Students 'Six Times More Likely Than Parents' To Be Vegan Or Veggie

Students ‘Six Times More Likely Than Parents’ To Be Vegan Or Veggie


(updated 1st October 2020)

2 Minutes Read

Young people are driving the meat-free movement (Photo: Zachary Nelson) - Media Credit:
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Students are six times more likely to go vegan or veggie than their parents, according to new research.

The study claims that students are ‘becoming healthier, avoiding ready meals, and are being more adventurous in their diets’.

The research, by Magnet, says: “Our data shows us that students are six times as likely to try and then stick to different lifestyle diets like veganism and vegetarianism, while 69 percent of students said that the rise of various contemporary food trends are shaping the way they think about food.”

There has been what Magnet describes as a ‘role reversal’ in the way students are stocking up with healthier dried and tinned foods, with lentils and quinoa rising in popularity, while parents and seniors are stocking their cupboards with more junk food.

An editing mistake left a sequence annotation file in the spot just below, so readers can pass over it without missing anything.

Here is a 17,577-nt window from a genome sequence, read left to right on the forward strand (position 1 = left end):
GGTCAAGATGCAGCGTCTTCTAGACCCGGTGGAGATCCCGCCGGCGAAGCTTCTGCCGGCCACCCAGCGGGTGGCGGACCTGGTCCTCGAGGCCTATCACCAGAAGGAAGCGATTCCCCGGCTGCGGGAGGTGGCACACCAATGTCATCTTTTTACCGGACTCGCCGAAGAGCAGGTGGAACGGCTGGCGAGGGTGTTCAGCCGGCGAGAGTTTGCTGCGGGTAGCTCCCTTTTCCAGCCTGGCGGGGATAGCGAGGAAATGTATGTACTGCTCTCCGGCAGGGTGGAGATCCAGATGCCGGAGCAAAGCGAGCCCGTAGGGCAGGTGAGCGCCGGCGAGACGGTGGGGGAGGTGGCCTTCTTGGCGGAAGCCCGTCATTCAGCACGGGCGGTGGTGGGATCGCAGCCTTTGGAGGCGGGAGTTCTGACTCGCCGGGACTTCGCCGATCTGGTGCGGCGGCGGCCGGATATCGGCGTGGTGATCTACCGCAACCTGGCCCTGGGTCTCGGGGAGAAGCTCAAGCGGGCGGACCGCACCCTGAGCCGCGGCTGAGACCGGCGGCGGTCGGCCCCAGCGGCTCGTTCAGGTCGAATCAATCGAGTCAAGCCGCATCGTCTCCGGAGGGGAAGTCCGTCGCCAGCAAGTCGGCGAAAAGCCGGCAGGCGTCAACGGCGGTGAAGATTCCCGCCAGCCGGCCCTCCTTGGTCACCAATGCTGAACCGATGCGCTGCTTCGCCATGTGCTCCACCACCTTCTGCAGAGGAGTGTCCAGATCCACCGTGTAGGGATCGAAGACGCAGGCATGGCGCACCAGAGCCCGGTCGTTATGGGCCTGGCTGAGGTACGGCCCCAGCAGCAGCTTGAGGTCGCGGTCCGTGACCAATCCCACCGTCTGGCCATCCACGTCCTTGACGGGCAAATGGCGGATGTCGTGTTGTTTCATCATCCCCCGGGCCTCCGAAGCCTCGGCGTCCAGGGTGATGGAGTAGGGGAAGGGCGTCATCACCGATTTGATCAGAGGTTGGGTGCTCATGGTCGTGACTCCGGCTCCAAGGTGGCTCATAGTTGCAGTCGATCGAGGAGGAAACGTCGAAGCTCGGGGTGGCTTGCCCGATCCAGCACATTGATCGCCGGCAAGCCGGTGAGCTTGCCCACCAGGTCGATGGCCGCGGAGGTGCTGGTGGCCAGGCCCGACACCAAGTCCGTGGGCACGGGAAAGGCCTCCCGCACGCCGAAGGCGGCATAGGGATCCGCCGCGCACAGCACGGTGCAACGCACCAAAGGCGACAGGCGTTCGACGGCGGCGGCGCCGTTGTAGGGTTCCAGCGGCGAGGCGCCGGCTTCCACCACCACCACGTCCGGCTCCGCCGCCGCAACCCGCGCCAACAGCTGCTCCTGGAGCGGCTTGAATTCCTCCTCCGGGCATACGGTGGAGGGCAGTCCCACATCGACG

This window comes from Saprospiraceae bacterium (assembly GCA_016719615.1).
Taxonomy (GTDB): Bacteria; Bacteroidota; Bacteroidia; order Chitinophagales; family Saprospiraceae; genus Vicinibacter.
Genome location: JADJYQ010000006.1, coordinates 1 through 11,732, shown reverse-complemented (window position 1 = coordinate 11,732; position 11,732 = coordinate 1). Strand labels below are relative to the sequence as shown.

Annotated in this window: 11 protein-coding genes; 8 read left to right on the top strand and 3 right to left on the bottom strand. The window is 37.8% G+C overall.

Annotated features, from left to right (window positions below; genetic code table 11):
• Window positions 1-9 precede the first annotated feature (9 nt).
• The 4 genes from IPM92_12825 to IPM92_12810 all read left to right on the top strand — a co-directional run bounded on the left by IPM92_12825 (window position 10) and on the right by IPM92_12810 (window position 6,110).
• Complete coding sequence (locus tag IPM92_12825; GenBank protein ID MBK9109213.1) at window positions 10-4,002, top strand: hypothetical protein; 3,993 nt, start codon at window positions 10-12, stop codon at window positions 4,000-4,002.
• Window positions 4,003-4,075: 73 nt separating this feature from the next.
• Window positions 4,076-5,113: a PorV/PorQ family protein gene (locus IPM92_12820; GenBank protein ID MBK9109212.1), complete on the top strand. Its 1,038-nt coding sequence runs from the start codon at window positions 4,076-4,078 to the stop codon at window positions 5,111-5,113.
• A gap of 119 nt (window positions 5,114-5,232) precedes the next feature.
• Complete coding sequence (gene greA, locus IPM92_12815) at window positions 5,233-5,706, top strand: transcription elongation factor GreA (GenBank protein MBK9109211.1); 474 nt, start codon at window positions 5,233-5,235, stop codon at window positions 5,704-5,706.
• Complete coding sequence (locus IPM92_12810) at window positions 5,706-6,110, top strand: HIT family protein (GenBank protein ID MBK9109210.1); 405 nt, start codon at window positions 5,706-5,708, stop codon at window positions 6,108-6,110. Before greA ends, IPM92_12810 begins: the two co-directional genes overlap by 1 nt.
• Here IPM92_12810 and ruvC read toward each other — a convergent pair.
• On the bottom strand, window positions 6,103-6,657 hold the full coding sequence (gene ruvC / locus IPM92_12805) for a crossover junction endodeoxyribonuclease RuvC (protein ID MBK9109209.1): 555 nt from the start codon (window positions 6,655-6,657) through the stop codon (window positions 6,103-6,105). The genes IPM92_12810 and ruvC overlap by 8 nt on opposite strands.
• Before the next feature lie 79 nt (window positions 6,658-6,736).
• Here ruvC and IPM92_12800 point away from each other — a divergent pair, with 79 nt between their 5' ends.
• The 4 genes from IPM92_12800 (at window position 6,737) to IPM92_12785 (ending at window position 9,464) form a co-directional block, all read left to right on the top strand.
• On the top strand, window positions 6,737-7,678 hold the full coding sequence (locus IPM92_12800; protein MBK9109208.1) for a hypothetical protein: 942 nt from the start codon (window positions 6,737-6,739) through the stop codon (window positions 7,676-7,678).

Leading the way

The report claims that trendy ‘diets’ like ‘clean eating’ are leading the way.

Alongside these are more established lifestyle choices including vegetarianism and veganism.

It says: “This means students are moving away from how they have been stereotyped in the past, with 31 percent of students saying they are committed to making a conscious effort to eat healthier food.

“Students are avoiding ready meals and are being more adventurous in their diets, with more than one in five (21 percent) saying they are ditching foods they consider unhealthy. 

“Handier than ever in the kitchen, these socially and ethically conscious students are embracing culinary trends wholeheartedly, and there seems to be no sign of that slowing down.”

The report says students are stocking their cupboards with healthier foods (Photo: Peter Wendt)

On the web

Social media has played a role in shaping peoples’ choices.

“Digital food channels on social media have found ever-increasing popularity with students and parents,” says the report.

“Almost 30 percent of students cited Instagram as the primary influencer on their food choices, with 35 percent of parents saying they gather a lot of inspiration from Facebook.”

The study claims this has been driven by ‘our compulsion to share what we eat’.

It says: “The popularity of meal flaunting on Instagram can be seen in the frequent use of hashtags such as #foodporn, which has over 136 million posts, and #foodie, with 71 million posts. 

“With such high volumes of these types of social posts, those who are more active on social media are more likely to be influenced and change the way they choose to eat.”


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